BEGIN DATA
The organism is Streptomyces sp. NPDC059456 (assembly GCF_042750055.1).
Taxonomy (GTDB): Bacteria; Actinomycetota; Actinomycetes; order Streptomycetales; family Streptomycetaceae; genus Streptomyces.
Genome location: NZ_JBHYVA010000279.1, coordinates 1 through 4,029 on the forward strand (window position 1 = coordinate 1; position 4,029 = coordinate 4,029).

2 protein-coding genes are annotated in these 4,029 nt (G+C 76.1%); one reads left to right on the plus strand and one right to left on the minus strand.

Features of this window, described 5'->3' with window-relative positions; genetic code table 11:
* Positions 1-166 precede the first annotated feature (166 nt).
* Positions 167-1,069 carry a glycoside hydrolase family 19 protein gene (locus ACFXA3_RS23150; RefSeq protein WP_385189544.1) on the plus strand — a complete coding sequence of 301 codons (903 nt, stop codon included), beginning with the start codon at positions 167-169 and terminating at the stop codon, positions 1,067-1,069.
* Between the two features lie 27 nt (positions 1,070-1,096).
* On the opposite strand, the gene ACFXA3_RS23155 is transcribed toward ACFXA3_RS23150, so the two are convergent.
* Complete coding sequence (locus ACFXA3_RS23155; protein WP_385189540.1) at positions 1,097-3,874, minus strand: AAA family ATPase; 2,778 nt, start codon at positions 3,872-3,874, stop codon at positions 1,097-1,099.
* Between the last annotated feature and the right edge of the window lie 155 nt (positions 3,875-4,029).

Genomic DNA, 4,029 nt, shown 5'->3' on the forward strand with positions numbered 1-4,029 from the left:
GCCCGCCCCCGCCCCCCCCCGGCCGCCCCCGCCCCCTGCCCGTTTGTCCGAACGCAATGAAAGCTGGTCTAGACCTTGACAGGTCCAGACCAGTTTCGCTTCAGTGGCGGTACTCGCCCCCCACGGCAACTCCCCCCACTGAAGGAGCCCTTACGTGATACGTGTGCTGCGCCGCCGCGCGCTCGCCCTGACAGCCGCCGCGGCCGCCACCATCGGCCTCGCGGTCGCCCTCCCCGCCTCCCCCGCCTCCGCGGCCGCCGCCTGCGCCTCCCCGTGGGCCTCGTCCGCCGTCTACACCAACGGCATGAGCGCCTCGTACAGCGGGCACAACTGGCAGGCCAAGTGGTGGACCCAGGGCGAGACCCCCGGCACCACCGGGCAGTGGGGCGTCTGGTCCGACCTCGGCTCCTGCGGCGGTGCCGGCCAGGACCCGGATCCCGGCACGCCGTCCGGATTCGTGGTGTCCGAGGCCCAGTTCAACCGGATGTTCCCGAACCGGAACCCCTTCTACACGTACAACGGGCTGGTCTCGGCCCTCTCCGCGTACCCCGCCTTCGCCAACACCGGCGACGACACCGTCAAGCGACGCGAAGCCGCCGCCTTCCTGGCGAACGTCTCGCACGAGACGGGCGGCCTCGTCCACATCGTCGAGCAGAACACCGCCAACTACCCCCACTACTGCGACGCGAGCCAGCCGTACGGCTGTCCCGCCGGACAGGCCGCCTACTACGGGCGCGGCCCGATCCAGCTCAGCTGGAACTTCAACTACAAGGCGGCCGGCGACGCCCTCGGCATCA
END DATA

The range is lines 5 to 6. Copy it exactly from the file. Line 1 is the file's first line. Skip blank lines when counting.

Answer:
Features of this window, described 5'->3' with window-relative positions; genetic code table 11:
* Positions 1-166 precede the first annotated feature (166 nt).